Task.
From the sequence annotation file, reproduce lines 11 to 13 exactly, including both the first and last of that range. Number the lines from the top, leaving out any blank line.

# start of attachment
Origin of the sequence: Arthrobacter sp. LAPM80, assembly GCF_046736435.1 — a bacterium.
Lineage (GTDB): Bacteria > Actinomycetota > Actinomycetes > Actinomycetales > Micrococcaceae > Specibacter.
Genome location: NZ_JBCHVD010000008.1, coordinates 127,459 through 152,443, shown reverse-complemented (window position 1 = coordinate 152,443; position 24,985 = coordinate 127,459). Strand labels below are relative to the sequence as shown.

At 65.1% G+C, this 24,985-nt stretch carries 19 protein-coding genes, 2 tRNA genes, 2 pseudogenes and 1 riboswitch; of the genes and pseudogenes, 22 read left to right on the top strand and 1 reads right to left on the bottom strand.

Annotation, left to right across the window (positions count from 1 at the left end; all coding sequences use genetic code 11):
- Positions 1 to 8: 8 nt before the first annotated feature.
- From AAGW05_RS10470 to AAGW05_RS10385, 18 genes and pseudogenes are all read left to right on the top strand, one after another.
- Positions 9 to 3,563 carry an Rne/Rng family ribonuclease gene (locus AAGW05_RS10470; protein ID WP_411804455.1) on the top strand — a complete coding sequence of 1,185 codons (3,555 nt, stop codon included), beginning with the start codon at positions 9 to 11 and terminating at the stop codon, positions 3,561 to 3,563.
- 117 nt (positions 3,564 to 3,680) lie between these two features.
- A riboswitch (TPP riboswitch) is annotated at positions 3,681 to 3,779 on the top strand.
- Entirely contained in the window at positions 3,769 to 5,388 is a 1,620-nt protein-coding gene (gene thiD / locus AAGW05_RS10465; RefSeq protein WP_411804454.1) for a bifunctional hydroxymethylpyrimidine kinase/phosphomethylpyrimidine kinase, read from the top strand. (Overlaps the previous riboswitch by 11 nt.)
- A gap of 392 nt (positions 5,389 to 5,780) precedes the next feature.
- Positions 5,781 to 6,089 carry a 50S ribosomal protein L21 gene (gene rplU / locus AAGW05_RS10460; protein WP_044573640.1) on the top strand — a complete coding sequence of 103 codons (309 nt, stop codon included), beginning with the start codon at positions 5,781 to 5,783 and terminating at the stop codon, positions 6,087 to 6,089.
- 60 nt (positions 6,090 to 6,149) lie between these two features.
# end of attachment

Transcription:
- Entirely contained in the window at positions 3,769 to 5,388 is a 1,620-nt protein-coding gene (gene thiD / locus AAGW05_RS10465; RefSeq protein WP_411804454.1) for a bifunctional hydroxymethylpyrimidine kinase/phosphomethylpyrimidine kinase, read from the top strand. (Overlaps the previous riboswitch by 11 nt.)
- A gap of 392 nt (positions 5,389 to 5,780) precedes the next feature.
- Positions 5,781 to 6,089 carry a 50S ribosomal protein L21 gene (gene rplU / locus AAGW05_RS10460; protein WP_044573640.1) on the top strand — a complete coding sequence of 103 codons (309 nt, stop codon included), beginning with the start codon at positions 5,781 to 5,783 and terminating at the stop codon, positions 6,087 to 6,089.